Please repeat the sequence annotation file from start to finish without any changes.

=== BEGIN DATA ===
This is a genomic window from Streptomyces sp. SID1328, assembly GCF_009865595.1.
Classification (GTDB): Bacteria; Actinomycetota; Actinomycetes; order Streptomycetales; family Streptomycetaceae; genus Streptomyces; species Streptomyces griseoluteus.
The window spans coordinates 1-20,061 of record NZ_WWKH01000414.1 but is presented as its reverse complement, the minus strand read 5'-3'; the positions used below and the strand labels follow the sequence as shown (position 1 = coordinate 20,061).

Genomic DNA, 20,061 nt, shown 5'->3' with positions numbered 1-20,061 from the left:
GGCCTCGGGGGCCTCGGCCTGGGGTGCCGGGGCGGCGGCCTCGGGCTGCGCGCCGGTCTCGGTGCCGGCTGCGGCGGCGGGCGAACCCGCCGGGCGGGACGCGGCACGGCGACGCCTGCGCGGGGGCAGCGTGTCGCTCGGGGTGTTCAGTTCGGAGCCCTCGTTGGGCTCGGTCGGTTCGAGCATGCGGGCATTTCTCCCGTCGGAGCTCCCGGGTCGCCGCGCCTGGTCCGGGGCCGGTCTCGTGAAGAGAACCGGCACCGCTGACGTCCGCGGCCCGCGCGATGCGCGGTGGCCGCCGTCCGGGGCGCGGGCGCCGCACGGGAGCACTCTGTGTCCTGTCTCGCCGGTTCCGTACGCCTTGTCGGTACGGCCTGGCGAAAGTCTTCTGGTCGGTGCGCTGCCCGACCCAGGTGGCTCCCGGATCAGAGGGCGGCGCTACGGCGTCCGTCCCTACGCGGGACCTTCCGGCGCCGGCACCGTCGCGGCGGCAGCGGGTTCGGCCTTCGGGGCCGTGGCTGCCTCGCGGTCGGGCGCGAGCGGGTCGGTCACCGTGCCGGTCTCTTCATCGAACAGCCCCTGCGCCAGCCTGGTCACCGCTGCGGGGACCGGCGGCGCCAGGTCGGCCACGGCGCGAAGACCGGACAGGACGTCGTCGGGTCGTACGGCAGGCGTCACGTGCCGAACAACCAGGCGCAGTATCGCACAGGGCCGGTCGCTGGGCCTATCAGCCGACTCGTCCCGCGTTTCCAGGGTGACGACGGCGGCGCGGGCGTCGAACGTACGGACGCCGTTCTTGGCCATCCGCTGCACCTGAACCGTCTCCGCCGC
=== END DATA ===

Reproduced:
This is a genomic window from Streptomyces sp. SID1328, assembly GCF_009865595.1.
Classification (GTDB): Bacteria; Actinomycetota; Actinomycetes; order Streptomycetales; family Streptomycetaceae; genus Streptomyces; species Streptomyces griseoluteus.
The window spans coordinates 1-20,061 of record NZ_WWKH01000414.1 but is presented as its reverse complement, the minus strand read 5'-3'; the positions used below and the strand labels follow the sequence as shown (position 1 = coordinate 20,061).

Genomic DNA, 20,061 nt, shown 5'->3' with positions numbered 1-20,061 from the left:
GGCCTCGGGGGCCTCGGCCTGGGGTGCCGGGGCGGCGGCCTCGGGCTGCGCGCCGGTCTCGGTGCCGGCTGCGGCGGCGGGCGAACCCGCCGGGCGGGACGCGGCACGGCGACGCCTGCGCGGGGGCAGCGTGTCGCTCGGGGTGTTCAGTTCGGAGCCCTCGTTGGGCTCGGTCGGTTCGAGCATGCGGGCATTTCTCCCGTCGGAGCTCCCGGGTCGCCGCGCCTGGTCCGGGGCCGGTCTCGTGAAGAGAACCGGCACCGCTGACGTCCGCGGCCCGCGCGATGCGCGGTGGCCGCCGTCCGGGGCGCGGGCGCCGCACGGGAGCACTCTGTGTCCTGTCTCGCCGGTTCCGTACGCCTTGTCGGTACGGCCTGGCGAAAGTCTTCTGGTCGGTGCGCTGCCCGACCCAGGTGGCTCCCGGATCAGAGGGCGGCGCTACGGCGTCCGTCCCTACGCGGGACCTTCCGGCGCCGGCACCGTCGCGGCGGCAGCGGGTTCGGCCTTCGGGGCCGTGGCTGCCTCGCGGTCGGGCGCGAGCGGGTCGGTCACCGTGCCGGTCTCTTCATCGAACAGCCCCTGCGCCAGCCTGGTCACCGCTGCGGGGACCGGCGGCGCCAGGTCGGCCACGGCGCGAAGACCGGACAGGACGTCGTCGGGTCGTACGGCAGGCGTCACGTGCCGAACAACCAGGCGCAGTATCGCACAGGGCCGGTCGCTGGGCCTATCAGCCGACTCGTCCCGCGTTTCCAGGGTGACGACGGCGGCGCGGGCGTCGAACGTACGGACGCCGTTCTTGGCCATCCGCTGCACCTGAACCGTCTCCGCCGC